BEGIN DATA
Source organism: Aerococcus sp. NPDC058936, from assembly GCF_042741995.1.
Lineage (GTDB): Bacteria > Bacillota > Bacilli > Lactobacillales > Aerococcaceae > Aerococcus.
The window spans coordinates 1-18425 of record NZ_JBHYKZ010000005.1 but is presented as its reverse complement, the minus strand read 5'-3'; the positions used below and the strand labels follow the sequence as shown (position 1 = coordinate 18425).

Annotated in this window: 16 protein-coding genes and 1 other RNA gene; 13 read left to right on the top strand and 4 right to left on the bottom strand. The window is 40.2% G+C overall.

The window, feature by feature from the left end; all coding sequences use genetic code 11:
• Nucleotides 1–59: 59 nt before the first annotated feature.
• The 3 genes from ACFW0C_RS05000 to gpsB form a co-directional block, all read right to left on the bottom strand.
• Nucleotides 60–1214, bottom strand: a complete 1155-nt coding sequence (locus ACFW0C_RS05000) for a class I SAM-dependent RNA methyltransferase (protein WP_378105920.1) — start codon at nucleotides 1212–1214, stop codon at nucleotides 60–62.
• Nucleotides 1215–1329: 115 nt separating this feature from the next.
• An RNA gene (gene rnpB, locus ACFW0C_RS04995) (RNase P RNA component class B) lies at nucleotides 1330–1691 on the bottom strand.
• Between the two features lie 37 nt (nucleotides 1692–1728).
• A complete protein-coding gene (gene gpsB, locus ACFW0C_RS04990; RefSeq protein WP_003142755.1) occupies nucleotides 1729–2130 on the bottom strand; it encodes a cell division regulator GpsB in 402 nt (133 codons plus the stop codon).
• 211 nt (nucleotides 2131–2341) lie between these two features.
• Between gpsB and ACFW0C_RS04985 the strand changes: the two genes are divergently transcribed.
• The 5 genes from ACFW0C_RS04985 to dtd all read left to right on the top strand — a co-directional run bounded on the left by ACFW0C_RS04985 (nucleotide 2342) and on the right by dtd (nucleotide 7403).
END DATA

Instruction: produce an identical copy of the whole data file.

Source organism: Aerococcus sp. NPDC058936, from assembly GCF_042741995.1.
Lineage (GTDB): Bacteria > Bacillota > Bacilli > Lactobacillales > Aerococcaceae > Aerococcus.
The window spans coordinates 1-18425 of record NZ_JBHYKZ010000005.1 but is presented as its reverse complement, the minus strand read 5'-3'; the positions used below and the strand labels follow the sequence as shown (position 1 = coordinate 18425).

Annotated in this window: 16 protein-coding genes and 1 other RNA gene; 13 read left to right on the top strand and 4 right to left on the bottom strand. The window is 40.2% G+C overall.

The window, feature by feature from the left end; all coding sequences use genetic code 11:
• Nucleotides 1–59: 59 nt before the first annotated feature.
• The 3 genes from ACFW0C_RS05000 to gpsB form a co-directional block, all read right to left on the bottom strand.
• Nucleotides 60–1214, bottom strand: a complete 1155-nt coding sequence (locus ACFW0C_RS05000) for a class I SAM-dependent RNA methyltransferase (protein WP_378105920.1) — start codon at nucleotides 1212–1214, stop codon at nucleotides 60–62.
• Nucleotides 1215–1329: 115 nt separating this feature from the next.
• An RNA gene (gene rnpB, locus ACFW0C_RS04995) (RNase P RNA component class B) lies at nucleotides 1330–1691 on the bottom strand.
• Between the two features lie 37 nt (nucleotides 1692–1728).
• A complete protein-coding gene (gene gpsB, locus ACFW0C_RS04990; RefSeq protein WP_003142755.1) occupies nucleotides 1729–2130 on the bottom strand; it encodes a cell division regulator GpsB in 402 nt (133 codons plus the stop codon).
• 211 nt (nucleotides 2131–2341) lie between these two features.
• Between gpsB and ACFW0C_RS04985 the strand changes: the two genes are divergently transcribed.
• The 5 genes from ACFW0C_RS04985 to dtd all read left to right on the top strand — a co-directional run bounded on the left by ACFW0C_RS04985 (nucleotide 2342) and on the right by dtd (nucleotide 7403).